LONDON (Thomson Reuters Foundation) — Some of the world's top brands including confectioners, jewelers and cosmetics giants are failing to disclose slavery and trafficking risks in their operations and supply chains, British anti-slavery experts said on Wednesday.
Under Britain's 2015 Modern Slavery Act, all businesses with a turnover of more than 36 million pounds (C$60 million) must produce an annual statement outlining actions they have taken to combat slavery in their supply chains.
CORE, a watchdog on corporate accountability, said a study of 50 big name brands showed many statements were short on detail and lacked transparency. Five appeared not to have filed any statement.
An estimated 24.9 million people are in forced labor globally, according to the International Labour Organization.
"The level of complacency from major companies, particularly those that trumpet their corporate social responsibility, is startling," CORE's director, Marilyn Croser, said in a statement.
"Genuine transparency about the problems is needed, not just more PR."
The study looked at statements from companies sourcing raw materials linked to labour exploitation, including cocoa from West Africa, mined gold, mica from India, Indonesian palm oil and tea from Assam.
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It also examined those involved in high-risk sectors such as clothing, hotels, construction and Premier League football clubs, which are considered high-risk partly because of their hospitality and merchandising operations.
Although child labor and forced labour are endemic in West African cocoa production, CORE said Mars was the only chocolate company of those studied to specifically acknowledge possible risks in the supply chain.
Other companies, including Ferrero and Lindt & Sprungli, failed to provide information on their supply chains, it said.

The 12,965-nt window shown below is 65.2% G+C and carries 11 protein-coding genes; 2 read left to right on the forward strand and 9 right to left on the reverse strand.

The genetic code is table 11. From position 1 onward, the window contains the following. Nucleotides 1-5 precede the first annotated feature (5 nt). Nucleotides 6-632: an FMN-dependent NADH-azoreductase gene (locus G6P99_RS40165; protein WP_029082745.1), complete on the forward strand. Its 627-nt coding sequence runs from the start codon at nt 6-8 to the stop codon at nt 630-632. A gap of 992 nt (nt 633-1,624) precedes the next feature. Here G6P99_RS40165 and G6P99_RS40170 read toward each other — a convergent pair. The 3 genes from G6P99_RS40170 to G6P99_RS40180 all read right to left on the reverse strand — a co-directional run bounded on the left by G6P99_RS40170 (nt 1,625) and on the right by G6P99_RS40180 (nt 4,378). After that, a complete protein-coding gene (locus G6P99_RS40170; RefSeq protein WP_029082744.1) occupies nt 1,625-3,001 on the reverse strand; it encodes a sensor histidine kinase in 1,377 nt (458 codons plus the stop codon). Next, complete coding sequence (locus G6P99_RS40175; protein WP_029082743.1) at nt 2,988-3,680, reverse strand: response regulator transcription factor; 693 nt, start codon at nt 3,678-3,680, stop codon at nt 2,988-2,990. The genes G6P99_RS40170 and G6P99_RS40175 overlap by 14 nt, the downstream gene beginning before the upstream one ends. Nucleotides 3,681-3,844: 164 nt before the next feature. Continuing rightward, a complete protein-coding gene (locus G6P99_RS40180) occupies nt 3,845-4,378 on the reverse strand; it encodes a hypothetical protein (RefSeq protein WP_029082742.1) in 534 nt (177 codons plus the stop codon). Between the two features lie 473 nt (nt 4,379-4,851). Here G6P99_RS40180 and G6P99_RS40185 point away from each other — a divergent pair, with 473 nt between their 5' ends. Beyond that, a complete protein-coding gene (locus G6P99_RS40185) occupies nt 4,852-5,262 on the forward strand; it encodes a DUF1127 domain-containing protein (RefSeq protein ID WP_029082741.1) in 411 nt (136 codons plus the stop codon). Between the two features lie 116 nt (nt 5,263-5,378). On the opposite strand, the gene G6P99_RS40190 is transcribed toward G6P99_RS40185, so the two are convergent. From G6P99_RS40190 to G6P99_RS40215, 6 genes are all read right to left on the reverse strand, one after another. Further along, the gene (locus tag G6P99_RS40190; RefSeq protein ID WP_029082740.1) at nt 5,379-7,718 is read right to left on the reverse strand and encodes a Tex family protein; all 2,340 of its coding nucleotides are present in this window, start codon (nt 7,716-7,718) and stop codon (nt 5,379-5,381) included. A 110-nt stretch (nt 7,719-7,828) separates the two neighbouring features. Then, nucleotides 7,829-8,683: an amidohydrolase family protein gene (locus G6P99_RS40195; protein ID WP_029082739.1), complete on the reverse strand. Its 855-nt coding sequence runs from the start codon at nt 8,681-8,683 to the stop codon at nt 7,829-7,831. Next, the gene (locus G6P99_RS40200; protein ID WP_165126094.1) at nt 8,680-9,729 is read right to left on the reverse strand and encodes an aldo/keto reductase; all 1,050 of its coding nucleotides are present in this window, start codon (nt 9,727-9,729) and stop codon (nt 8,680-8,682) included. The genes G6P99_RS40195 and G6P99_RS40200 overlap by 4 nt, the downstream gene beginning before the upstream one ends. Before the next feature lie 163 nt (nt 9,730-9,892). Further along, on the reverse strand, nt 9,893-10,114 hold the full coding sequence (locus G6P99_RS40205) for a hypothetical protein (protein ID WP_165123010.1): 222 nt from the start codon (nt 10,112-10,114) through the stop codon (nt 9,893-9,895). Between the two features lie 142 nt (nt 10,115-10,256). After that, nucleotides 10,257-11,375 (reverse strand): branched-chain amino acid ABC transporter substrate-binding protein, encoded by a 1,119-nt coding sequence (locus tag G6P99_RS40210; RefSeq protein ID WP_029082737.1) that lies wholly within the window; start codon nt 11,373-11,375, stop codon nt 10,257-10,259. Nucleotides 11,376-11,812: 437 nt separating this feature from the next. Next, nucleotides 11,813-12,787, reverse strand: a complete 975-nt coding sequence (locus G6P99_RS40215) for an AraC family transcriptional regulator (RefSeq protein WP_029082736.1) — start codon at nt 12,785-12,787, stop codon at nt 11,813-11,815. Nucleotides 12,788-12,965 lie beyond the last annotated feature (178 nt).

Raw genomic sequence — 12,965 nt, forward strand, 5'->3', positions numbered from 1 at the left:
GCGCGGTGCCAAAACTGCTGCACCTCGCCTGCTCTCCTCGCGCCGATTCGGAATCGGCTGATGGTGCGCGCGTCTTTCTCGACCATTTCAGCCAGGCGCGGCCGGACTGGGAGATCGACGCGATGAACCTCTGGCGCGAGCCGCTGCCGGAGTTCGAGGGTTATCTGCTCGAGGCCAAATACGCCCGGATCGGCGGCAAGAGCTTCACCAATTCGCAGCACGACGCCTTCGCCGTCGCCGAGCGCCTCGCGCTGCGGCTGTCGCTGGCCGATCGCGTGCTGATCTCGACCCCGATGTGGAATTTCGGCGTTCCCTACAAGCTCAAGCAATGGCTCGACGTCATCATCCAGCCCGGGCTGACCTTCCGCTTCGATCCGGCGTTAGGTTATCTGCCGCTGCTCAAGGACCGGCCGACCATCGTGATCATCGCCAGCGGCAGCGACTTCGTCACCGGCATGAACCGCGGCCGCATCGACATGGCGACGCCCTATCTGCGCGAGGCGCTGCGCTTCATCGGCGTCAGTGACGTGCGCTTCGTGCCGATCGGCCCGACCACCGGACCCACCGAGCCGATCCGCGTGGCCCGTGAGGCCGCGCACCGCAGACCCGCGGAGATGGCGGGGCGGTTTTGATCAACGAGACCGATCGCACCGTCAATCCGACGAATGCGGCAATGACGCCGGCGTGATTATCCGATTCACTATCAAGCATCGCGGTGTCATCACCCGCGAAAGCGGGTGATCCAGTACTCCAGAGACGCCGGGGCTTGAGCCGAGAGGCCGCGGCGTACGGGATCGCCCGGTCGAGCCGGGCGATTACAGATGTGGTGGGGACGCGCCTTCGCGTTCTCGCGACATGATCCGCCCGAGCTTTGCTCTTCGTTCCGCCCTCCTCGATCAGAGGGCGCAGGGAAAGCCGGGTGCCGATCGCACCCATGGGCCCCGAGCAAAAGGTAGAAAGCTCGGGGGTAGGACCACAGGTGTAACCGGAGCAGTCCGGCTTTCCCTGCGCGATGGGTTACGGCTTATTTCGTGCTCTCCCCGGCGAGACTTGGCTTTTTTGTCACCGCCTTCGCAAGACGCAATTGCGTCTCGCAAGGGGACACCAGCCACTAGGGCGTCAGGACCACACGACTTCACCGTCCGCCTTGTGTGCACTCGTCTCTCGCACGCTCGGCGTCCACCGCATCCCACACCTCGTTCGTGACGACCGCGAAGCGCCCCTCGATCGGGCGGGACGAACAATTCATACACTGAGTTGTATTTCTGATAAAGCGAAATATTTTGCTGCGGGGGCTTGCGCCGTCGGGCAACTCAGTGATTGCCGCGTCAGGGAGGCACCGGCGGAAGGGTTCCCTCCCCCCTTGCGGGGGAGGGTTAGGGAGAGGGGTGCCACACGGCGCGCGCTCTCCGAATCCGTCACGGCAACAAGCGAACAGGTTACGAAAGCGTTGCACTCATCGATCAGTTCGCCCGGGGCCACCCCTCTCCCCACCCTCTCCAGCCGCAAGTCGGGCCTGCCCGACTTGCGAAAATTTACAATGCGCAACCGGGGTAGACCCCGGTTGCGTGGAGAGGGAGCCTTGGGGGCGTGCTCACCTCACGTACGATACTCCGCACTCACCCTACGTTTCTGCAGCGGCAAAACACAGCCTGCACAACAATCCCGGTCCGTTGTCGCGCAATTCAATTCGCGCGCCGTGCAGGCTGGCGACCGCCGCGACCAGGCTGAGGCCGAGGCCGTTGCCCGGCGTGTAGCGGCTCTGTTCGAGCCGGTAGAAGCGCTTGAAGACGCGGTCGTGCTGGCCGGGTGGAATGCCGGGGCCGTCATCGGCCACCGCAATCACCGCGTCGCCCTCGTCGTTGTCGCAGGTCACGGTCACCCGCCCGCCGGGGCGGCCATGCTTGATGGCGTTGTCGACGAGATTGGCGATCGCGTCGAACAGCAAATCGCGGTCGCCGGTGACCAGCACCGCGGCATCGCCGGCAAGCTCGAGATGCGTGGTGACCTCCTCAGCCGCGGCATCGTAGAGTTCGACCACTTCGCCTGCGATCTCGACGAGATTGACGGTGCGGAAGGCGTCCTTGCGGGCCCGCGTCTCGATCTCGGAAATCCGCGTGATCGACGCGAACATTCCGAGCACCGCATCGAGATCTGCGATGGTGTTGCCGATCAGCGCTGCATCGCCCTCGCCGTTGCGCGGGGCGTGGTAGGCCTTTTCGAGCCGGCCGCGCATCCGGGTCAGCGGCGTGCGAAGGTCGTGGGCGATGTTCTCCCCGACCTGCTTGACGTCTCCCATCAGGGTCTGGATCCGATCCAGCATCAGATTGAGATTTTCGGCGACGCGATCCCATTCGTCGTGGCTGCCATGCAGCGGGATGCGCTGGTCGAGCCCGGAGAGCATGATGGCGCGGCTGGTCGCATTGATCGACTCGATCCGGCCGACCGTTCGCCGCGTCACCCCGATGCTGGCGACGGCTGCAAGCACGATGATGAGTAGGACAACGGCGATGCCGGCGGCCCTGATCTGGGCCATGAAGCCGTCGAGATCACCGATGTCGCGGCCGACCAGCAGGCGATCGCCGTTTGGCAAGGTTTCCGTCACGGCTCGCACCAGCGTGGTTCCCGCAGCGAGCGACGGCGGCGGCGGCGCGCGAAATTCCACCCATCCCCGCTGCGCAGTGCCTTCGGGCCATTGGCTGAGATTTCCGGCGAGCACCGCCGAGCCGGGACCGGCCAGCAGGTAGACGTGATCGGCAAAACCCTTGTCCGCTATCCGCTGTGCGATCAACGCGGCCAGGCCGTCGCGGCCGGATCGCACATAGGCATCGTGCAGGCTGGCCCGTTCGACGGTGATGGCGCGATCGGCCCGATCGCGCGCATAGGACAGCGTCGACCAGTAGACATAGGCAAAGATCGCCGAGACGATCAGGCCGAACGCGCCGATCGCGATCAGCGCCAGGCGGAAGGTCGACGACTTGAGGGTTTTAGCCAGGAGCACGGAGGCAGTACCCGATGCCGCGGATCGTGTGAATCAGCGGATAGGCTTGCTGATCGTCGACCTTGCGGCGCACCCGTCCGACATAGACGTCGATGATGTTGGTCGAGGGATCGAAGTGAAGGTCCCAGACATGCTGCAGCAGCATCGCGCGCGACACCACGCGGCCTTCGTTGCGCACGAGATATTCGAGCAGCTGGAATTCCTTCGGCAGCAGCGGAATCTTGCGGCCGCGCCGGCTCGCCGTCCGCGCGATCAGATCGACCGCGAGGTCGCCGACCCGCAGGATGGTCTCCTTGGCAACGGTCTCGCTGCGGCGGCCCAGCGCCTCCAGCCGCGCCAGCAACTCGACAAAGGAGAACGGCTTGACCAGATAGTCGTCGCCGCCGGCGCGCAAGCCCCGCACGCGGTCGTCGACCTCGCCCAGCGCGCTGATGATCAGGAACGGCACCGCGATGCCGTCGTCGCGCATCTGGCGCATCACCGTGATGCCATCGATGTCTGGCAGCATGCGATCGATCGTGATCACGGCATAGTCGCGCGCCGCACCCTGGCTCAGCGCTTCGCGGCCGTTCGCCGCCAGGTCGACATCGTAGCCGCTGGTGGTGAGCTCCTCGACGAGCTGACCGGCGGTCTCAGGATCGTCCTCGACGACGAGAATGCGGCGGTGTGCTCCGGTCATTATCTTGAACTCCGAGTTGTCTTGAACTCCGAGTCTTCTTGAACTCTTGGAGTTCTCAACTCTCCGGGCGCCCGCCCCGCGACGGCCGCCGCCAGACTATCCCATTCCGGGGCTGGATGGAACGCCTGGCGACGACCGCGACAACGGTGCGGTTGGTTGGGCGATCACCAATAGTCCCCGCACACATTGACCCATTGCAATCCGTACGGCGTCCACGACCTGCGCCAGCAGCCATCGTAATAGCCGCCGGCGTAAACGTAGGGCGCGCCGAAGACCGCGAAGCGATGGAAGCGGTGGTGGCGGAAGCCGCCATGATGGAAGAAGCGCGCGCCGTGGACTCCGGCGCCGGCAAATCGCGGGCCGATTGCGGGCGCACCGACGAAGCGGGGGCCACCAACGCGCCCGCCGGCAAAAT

Cosmetics giants, including L'Oreal and Estee Lauder, also made no mention of the risks of slavery associated with mica, a sparkly mineral used in make-up, the report said.
Most mica comes from northeast India where around 20,000 children are estimated to work in hundreds of mica mines.
Researchers said leading jewelry firms, including Tiffany and Pandora, had also failed to include any detail on slavery and trafficking risks linked to gold-mining, despite estimates suggesting close to one million children work in gold mines.
Pandora told the Thomson Reuters Foundation it focused as much as possible on using recycled gold.
"We take this issue very seriously — 86 per cent of our gold is recycled and 100 per cent is certified," said Claus Teilmann, the company's vice president of ethics.
None of the other companies were immediately available for comment.
The report also said only one of the five tea companies studied referred to Assam in northeast India, a region where low wages have been linked to human trafficking on tea estates.
CORE said just over 3,000 companies had met a Sept. 30 deadline for filing statements under the Modern Slavery Act, meaning thousands had failed to comply.
It added that many of the statements in its study were not signed by a director as required by legislation.
But researchers also highlighted good examples, praising German discount grocery chain Lidl for publishing a list of factories supplying its own-brand textiles and footwear.
Three construction companies — Barratt, Bovis and Unite Students — also acknowledged specific risks of modern slavery in the construction sector and in their own businesses.
CORE made clear it did not directly allege any of the named companies had slavery or human trafficking in their operations.
But it said the disappointing quality of many statements suggested companies were not taking the issue seriously.
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